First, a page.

Police shoot, kill gun suspect

Early Friday morning, police officers had the entire property around an apartment complex on Theresa Drive just south of the Windsor Park playground cordoned off. - Photo: Brent Fuller

A Jamaican gun suspect died Friday morning in the first fatal police officer-involved shooting in Cayman since at least the 1980’s, the Royal Cayman Islands Police Service confirmed Friday.

THIS STORY HAS BEEN UPDATED: Ex-con killed by police is first fatal officer-suspect shooting in decades 

The dead man, who has been identified to the Cayman Compass as Norval Barrett, 34, was in the Cayman Islands illegally. Police Commissioner Derek Byrne said the suspect was the subject of a search warrant being served in the Windsor Park area of George Town around 5:30 a.m. Friday. Mr. Byrne declined to independently confirm Barrett’s identity, citing the ongoing investigation.

According to police accounts of the incident, the suspect exited the door of a residence on Theresa Drive with a firearm. Mr. Byrne said two RCIPS armed officers fired “a number of shots” and injured the suspect.

Barrett was transported to hospital and pronounced dead at 6:16 a.m. Friday, police said.

Mr. Byrne said he could not confirm whether the suspect had fired any shots at police, although he said that was being looked at. The firearm recovered by police at the scene was loaded, Mr. Byrne said.

A team of officers from the Bermuda Police Service will arrive in the Cayman Islands this weekend to conduct an independent review of the police officers’ use of force in connection with the shooting incident.

See Monday’s Cayman Compass for the full story. — Ed. 

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5 COMMENTS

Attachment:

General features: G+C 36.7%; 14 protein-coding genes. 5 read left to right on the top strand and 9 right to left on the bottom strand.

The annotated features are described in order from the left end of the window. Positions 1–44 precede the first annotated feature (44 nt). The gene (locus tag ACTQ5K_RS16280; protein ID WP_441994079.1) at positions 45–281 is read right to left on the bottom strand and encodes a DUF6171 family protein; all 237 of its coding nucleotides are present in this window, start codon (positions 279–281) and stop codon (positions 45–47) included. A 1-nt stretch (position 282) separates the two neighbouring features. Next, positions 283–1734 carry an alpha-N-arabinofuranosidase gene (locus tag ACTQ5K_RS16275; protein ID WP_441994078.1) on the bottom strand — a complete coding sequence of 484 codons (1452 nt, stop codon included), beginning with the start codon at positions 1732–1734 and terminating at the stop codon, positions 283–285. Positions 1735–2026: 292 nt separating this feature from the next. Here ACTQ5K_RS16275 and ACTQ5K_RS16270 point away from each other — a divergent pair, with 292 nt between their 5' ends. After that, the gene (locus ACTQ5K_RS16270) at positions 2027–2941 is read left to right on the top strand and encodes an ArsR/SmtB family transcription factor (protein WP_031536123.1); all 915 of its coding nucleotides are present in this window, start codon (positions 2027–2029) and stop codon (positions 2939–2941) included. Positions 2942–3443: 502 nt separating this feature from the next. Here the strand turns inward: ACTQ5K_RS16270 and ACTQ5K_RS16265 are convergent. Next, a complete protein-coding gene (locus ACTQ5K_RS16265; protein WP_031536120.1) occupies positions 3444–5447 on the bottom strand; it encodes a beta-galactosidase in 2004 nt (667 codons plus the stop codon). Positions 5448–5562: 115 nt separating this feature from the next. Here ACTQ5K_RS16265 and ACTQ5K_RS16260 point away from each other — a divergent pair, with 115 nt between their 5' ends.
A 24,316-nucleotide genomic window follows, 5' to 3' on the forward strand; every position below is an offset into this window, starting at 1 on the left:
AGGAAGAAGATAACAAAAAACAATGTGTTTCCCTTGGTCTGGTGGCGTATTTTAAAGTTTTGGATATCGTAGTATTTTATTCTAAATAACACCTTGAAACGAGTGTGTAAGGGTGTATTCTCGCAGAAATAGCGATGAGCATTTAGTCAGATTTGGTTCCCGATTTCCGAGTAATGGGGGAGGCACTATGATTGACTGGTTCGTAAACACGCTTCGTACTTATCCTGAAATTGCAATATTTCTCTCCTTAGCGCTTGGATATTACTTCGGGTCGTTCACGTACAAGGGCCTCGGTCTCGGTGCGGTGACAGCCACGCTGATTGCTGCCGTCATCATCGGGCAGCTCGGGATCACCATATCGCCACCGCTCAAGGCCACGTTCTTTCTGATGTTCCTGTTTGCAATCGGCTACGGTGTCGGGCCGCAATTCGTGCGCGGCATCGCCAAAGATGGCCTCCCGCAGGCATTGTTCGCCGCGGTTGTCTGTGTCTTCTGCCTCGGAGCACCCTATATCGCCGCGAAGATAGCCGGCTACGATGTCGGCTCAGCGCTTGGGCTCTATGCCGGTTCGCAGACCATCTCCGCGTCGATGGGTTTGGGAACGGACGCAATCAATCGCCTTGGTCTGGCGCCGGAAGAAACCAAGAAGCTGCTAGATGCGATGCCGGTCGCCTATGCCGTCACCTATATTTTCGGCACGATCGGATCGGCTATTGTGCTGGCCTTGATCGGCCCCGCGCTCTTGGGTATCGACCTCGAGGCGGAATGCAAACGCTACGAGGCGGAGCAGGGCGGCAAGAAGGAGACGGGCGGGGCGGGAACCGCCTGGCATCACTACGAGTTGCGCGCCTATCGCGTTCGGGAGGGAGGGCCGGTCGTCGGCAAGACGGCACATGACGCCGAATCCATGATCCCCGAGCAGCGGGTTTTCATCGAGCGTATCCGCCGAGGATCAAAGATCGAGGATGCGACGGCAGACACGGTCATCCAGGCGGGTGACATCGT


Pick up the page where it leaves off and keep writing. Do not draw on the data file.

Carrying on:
1. Sad for any loss of life but in this case can only say, WELL DONE RCIPS.

    Every criminal should know that possession of a gun is like carrying a big sign saying, “Shoot me.”

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  2. The one thing I do not understand about this, is why a special force has to come in from Bernuda police service to investigate,
    Every day police shoot criminals in Jamaica, Eastern Caribbean countries, like St Lucia, St Vincent, Trinidad and many others and no investigating team is brought in from another country to investigate. It would be very helpful hearing the facts from the legal department why this is done in Cayman..

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    • We have our own Independent Commission in Jamaica that investigates Police shootings, I think it would be a good thing, and maybe more economical for Cayman to put together their own Independent Commission too.

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  3. Twyla , I agree but good luck with hearing from legal department, but I think that it’s to show that we are better than them , and it gives the clear and justify for the actions, and vacation out of Country for the investigators.

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  4. Its a matter of keeping the investigation of the incident as independent as possible.

    Given Cayman’s unique situation, with a large Jamaican worker population and an even larger integrated population…and the RCIP officers involved quite likely being Jamaican also…the rumour mill and conspiracy theorists will be having a field day with this.

    There is an independent commission in Great Britain that investigates all police shootings and killings; Cayman does not yet have such an investigative body and police shootings are almost unheard of in Cayman.

    For the sake of the police officers involved and the reputation of the country, its better that this investigation be conducted by authorities outside of Cayman.

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